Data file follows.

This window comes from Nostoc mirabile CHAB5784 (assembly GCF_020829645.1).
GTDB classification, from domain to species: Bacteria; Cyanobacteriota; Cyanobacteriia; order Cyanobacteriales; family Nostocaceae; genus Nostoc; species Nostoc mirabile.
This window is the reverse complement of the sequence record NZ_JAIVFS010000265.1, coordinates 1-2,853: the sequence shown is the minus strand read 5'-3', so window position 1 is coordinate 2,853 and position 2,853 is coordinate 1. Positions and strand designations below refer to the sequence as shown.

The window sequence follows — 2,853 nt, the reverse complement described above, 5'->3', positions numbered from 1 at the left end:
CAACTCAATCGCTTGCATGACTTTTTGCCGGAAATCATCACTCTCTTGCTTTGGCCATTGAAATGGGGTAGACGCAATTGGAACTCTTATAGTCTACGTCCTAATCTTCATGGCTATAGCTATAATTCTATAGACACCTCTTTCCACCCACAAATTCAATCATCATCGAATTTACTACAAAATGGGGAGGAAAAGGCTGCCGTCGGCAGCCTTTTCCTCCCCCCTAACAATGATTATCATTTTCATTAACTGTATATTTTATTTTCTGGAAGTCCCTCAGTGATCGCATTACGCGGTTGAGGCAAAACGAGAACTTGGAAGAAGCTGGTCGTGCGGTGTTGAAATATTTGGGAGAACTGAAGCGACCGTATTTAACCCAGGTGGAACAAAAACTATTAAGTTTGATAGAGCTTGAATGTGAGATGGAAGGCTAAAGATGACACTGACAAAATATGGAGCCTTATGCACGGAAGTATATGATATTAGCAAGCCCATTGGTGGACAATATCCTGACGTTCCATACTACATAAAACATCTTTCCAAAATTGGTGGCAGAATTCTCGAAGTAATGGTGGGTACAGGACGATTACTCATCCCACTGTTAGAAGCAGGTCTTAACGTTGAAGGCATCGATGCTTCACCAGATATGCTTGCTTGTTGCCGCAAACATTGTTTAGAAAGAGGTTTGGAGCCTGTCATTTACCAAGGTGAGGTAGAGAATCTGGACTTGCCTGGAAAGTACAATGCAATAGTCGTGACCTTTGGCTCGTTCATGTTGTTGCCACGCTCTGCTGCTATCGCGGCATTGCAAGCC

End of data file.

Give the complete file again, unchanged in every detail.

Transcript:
This window comes from Nostoc mirabile CHAB5784 (assembly GCF_020829645.1).
GTDB classification, from domain to species: Bacteria; Cyanobacteriota; Cyanobacteriia; order Cyanobacteriales; family Nostocaceae; genus Nostoc; species Nostoc mirabile.
This window is the reverse complement of the sequence record NZ_JAIVFS010000265.1, coordinates 1-2,853: the sequence shown is the minus strand read 5'-3', so window position 1 is coordinate 2,853 and position 2,853 is coordinate 1. Positions and strand designations below refer to the sequence as shown.

The window sequence follows — 2,853 nt, the reverse complement described above, 5'->3', positions numbered from 1 at the left end:
CAACTCAATCGCTTGCATGACTTTTTGCCGGAAATCATCACTCTCTTGCTTTGGCCATTGAAATGGGGTAGACGCAATTGGAACTCTTATAGTCTACGTCCTAATCTTCATGGCTATAGCTATAATTCTATAGACACCTCTTTCCACCCACAAATTCAATCATCATCGAATTTACTACAAAATGGGGAGGAAAAGGCTGCCGTCGGCAGCCTTTTCCTCCCCCCTAACAATGATTATCATTTTCATTAACTGTATATTTTATTTTCTGGAAGTCCCTCAGTGATCGCATTACGCGGTTGAGGCAAAACGAGAACTTGGAAGAAGCTGGTCGTGCGGTGTTGAAATATTTGGGAGAACTGAAGCGACCGTATTTAACCCAGGTGGAACAAAAACTATTAAGTTTGATAGAGCTTGAATGTGAGATGGAAGGCTAAAGATGACACTGACAAAATATGGAGCCTTATGCACGGAAGTATATGATATTAGCAAGCCCATTGGTGGACAATATCCTGACGTTCCATACTACATAAAACATCTTTCCAAAATTGGTGGCAGAATTCTCGAAGTAATGGTGGGTACAGGACGATTACTCATCCCACTGTTAGAAGCAGGTCTTAACGTTGAAGGCATCGATGCTTCACCAGATATGCTTGCTTGTTGCCGCAAACATTGTTTAGAAAGAGGTTTGGAGCCTGTCATTTACCAAGGTGAGGTAGAGAATCTGGACTTGCCTGGAAAGTACAATGCAATAGTCGTGACCTTTGGCTCGTTCATGTTGTTGCCACGCTCTGCTGCTATCGCGGCATTGCAAGCC